There is no doubt that differential increases in energy prices have contributed to interregional shifts in population, income, and economic activity. There is a good chance, however, that their influence on the relocation of manufacturing establishments has been exaggerated. The principal effect has been on rates of change in per capita income that reflect shifts in terms of trade between energy-surplus and energy-deficit states.37. Those shifts have been on the whole orderly, and they represent, essentially, a modest acceleration of long-term trends. The resultant effects on older industrial areas have been less disruptive, for example, than the large-scale, rapid migration of the textile and related industries from the North to the South after World War II. The most reasonable prognosis that can be made at present is that the regions adversely affected by rising energy prices will adjust to new conditions in the future as they adjusted earlier to other changes. They will do so, however, at lower levels of real per capita income than they enjoyed in the past.
The paper by William Miernyk is a well-documented exposition of the thesis that the principal effect of rising energy prices on regional development is through shifts in the terms of trade between energy- surplus and energy-deficit regions (hypothesis 1) rather than through the price effects that influence industrial location (hypothesis 2).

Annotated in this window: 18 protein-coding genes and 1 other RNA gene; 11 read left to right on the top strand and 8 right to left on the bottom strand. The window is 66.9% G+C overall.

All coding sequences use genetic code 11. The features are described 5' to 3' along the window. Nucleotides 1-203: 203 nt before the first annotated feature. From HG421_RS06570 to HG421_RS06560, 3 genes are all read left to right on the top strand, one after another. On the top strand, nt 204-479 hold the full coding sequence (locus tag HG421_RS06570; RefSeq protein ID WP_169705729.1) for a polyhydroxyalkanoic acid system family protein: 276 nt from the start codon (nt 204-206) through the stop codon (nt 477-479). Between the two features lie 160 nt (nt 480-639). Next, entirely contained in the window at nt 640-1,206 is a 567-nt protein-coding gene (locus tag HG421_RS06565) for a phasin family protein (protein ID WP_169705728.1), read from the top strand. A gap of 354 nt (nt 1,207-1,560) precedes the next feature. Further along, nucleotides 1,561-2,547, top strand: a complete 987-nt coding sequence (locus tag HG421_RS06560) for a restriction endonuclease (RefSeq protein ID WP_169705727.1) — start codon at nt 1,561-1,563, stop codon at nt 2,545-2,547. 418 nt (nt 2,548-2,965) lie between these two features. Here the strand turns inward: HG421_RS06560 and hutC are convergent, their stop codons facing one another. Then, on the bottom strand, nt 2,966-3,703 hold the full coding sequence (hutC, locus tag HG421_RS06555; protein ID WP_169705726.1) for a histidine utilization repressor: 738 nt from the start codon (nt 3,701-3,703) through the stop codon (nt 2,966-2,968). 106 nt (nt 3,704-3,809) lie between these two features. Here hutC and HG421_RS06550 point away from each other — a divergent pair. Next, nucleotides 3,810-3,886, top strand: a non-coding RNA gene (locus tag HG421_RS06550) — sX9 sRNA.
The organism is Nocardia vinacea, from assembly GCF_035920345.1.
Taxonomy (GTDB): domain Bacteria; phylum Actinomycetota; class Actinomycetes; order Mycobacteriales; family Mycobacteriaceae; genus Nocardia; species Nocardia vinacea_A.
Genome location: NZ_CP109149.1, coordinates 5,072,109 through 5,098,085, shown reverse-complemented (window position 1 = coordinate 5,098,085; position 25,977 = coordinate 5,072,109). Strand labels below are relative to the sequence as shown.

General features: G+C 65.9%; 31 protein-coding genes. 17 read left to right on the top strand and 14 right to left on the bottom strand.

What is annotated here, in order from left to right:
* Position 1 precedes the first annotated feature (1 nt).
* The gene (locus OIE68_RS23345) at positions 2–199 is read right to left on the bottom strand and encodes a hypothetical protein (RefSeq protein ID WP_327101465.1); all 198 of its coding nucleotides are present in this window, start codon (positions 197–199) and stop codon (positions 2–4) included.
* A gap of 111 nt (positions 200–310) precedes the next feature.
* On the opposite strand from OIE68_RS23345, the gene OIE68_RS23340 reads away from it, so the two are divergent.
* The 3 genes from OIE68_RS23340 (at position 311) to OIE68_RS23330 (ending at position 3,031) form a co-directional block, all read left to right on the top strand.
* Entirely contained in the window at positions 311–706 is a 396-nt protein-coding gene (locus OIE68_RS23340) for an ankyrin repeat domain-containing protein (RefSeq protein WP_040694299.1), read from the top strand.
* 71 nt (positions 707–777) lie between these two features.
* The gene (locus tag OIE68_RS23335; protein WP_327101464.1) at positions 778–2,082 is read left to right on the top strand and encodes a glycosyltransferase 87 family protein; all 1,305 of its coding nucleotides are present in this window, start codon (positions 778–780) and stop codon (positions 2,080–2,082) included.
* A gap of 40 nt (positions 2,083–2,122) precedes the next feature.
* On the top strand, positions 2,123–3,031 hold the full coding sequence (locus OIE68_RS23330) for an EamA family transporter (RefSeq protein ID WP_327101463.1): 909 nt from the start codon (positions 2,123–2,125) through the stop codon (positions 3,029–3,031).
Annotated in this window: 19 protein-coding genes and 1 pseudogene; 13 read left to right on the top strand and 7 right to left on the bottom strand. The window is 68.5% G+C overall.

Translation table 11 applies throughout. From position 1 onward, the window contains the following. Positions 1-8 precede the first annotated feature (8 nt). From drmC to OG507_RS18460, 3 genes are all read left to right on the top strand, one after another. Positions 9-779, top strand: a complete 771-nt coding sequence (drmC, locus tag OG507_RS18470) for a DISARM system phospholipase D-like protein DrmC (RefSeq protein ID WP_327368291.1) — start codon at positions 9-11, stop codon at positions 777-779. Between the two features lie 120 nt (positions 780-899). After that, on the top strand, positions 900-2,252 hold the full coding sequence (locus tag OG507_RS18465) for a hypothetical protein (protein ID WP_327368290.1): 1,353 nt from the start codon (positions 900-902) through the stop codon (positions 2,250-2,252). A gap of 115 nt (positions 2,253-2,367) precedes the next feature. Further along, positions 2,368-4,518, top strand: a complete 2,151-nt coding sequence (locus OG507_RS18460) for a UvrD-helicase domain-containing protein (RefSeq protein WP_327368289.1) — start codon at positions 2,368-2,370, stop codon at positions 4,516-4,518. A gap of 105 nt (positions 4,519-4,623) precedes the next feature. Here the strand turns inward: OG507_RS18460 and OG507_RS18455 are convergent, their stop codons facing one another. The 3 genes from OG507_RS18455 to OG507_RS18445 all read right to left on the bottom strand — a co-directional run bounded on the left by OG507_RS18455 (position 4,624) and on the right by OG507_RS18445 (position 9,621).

The structure of the analysis provides a simple yet effective preliminary procedure for analyzing regional effects of factor price changes that could be extended to other variables, including regulations and the availability of transportation service. The initial empirical evidence presented in support of the author's thesis could be strengthened by an examination of the null hypothesis that industries have not relocated in significant numbers because of energy prices. Use of time-series data would also have strengthened the empirical analysis.____________________
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Publication information: Book title: Energy Costs, Urban Development, and Housing. Contributors: Anthony Downs - Editor, Katharine L. Bradbury - Editor. Publisher: The Brookings Institution. Place of publication: Washington, DC. Publication year: 1984. Page number: 283.